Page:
500 Words | Written by Lee Schneider
Last week’s post on Medium about science and pop culture stirred up something of an online storm. Some scientists on Twitter felt that they ought to be left alone to do science and didn’t need to communicate all that much with the public. Other scientists and science journalists seemed happy, because the more talk about science, the better.
I felt the disconnect keenly. Those doing science often think one way about communication and those who to write about science have a different view. It’s not often an easy relationship between these two camps. You want a couple examples? Ed Yong writes ‘A Guide for Scientists on Giving Comments to Journalists’ with the idea of offering to optimize conversations between scientists and journalists. Chad Orzel fired back on his blog that some of the guide rubbed him the wrong way. Emily Darling writes in The Conversation that It’s Time for Scientists to Tweet. RealScientists has a Twitter stream that does just that. While over on Ben Lillie’s Tumblr, he writes compellingly about why one of the world’s top theoretical physicists cares so much about doing science that he wouldn’t think of trying to write a pop book. In a video on Lille’s Tumblr, we hear particle theorist Nima Arkani-Hamed say that his real job as a scientist is to push physics forward and try to learn something new about the way nature works.
Can’t argue with that. Granted, no matter how much I and others might ask for more accessibility to science and science thinking, some scientists will say ‘Hey, don’t bother us. Can’t you see we’re busy doing science?’ Other scientists may look askance at public communications as self-promotion and therefore distasteful.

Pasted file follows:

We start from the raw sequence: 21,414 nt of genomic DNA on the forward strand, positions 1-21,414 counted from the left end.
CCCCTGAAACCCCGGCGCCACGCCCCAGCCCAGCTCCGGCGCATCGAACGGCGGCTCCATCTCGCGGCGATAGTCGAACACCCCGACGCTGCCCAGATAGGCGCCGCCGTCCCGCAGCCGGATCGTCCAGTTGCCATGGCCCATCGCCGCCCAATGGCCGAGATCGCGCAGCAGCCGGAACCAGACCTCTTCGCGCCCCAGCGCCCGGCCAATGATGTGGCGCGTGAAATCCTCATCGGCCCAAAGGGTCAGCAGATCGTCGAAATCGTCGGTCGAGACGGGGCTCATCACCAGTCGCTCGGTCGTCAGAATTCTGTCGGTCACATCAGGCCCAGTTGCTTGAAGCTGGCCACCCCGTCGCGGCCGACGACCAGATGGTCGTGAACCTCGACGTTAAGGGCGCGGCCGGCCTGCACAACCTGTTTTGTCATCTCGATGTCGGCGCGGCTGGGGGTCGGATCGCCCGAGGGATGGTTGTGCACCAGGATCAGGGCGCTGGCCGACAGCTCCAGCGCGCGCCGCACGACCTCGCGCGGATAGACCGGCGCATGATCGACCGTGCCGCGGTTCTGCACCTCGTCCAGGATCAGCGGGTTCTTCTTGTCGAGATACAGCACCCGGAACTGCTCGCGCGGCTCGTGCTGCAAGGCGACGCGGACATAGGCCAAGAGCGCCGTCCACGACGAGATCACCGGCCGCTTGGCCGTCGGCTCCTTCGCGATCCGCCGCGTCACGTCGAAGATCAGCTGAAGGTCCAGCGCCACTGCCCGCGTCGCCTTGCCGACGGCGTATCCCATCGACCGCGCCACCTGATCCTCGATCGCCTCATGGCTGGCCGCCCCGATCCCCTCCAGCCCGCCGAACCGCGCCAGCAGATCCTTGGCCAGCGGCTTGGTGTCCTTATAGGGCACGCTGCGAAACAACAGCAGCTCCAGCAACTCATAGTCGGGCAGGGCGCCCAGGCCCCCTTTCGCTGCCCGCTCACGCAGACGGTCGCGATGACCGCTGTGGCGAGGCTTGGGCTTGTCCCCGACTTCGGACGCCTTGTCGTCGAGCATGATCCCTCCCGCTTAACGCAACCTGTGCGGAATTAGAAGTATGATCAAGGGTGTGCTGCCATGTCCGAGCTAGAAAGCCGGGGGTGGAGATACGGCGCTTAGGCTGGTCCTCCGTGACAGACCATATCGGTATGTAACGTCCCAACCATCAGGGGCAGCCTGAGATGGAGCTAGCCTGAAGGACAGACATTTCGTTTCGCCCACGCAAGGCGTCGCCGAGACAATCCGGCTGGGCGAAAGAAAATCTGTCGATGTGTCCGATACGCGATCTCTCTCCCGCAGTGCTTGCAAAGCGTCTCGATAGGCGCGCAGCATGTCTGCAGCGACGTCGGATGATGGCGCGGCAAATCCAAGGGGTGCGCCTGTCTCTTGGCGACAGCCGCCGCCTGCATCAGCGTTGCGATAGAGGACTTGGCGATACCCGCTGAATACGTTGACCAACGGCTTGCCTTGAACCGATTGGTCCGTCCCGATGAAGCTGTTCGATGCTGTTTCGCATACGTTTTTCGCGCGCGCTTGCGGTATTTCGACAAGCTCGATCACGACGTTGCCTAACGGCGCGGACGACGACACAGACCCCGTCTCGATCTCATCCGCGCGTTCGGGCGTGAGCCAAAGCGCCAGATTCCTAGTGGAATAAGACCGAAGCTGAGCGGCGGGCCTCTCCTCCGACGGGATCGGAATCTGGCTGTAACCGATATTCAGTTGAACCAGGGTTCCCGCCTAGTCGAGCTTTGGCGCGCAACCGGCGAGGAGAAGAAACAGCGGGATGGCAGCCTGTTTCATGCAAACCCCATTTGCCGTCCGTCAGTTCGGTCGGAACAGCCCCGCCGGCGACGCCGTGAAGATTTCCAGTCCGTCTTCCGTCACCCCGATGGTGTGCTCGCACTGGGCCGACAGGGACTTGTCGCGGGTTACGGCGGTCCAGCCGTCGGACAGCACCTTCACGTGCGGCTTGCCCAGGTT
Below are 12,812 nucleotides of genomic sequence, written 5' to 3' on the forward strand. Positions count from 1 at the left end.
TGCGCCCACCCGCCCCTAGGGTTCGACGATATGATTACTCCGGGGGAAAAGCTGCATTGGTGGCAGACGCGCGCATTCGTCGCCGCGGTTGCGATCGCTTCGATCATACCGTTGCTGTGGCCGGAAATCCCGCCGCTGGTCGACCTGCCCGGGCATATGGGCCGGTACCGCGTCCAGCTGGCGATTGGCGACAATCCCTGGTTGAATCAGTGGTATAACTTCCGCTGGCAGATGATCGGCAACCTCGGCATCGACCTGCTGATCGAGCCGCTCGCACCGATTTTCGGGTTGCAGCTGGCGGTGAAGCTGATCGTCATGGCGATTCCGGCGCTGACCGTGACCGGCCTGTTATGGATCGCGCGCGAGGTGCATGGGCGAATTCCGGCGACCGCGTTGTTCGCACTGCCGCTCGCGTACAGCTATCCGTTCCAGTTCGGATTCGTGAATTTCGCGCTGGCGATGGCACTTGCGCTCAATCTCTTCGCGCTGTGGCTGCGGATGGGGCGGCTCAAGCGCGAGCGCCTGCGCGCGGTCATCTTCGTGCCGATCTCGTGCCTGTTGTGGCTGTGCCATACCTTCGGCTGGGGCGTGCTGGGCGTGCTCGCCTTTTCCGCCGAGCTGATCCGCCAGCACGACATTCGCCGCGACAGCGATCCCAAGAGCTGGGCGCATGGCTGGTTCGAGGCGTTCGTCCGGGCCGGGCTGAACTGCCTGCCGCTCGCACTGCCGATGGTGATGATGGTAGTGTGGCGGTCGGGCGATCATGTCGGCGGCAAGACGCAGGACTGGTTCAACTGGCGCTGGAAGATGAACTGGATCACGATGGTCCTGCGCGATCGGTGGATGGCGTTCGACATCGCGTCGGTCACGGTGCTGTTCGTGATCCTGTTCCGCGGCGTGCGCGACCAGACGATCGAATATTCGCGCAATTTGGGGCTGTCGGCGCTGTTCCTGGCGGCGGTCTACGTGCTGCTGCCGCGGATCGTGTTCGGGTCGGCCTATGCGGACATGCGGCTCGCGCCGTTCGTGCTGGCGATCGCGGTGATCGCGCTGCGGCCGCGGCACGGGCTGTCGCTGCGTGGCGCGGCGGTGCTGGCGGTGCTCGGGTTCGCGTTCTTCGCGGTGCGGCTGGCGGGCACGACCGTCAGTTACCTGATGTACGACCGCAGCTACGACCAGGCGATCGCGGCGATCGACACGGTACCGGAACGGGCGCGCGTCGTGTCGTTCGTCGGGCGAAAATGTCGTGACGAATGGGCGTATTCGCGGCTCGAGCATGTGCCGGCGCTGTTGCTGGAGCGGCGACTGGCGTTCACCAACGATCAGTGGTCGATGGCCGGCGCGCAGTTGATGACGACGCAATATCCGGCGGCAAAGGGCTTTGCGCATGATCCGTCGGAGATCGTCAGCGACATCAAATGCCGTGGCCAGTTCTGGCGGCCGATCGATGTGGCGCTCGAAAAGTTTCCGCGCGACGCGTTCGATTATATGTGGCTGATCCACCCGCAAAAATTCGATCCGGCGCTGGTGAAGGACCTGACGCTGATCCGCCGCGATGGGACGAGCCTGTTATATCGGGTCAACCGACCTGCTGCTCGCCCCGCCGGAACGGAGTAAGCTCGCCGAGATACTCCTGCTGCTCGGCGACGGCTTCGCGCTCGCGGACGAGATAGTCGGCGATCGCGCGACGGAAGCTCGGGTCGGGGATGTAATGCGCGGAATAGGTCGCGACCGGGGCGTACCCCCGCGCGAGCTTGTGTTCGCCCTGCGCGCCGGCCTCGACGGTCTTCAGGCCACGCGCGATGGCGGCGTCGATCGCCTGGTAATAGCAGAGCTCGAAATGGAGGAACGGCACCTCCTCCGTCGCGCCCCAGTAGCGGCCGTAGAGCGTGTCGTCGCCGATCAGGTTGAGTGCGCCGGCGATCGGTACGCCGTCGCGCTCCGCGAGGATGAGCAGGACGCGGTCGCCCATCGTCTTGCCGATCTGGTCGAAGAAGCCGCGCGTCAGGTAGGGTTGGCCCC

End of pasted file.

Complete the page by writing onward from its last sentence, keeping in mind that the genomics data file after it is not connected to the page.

Is it necessary at all to widely communicate science and science thinking? I’d say yes. To get funding at least, communicating to one’s peers is a form of self-preservation for scientists, but communicating with everybody else is self-preservation for us all. We need science to boldly enter the public conversation and raise the level of that conversation. We need design thinking to solve social problems. Are science fiction movies sometimes silly? Sure. Do they get the science wrong? A lot. But so many scientists I’ve interviewed for various documentaries have told me that their first and lasting introduction to science was through a movie, a tv show or a piece of speculative fiction. A bit of pop culture sparked their interest and we are all the better for that.
Ben Lillie, who is director of The Story Collider and a Contributing Editor for TED.com, puts it this way: ‘I’d say communication is so important it should be done by people who are obsessed with doing it well.’ A big yes to that. Nobody wants to force scientists to blog. (Because forced blogging would be sad.) But for those who want to, there are a myriad of communications channels now that didn’t exist even a few years ago. NASA’s Instagram feed is looking pretty good. The Story Collider itself is a super resource. Consider, also, one of the world’s great paradoxes: The complexity of science seems often to work well operating under the 140-character restrictions of Twitter. There are great science conversations going on there, and some worthwhile disagreements online.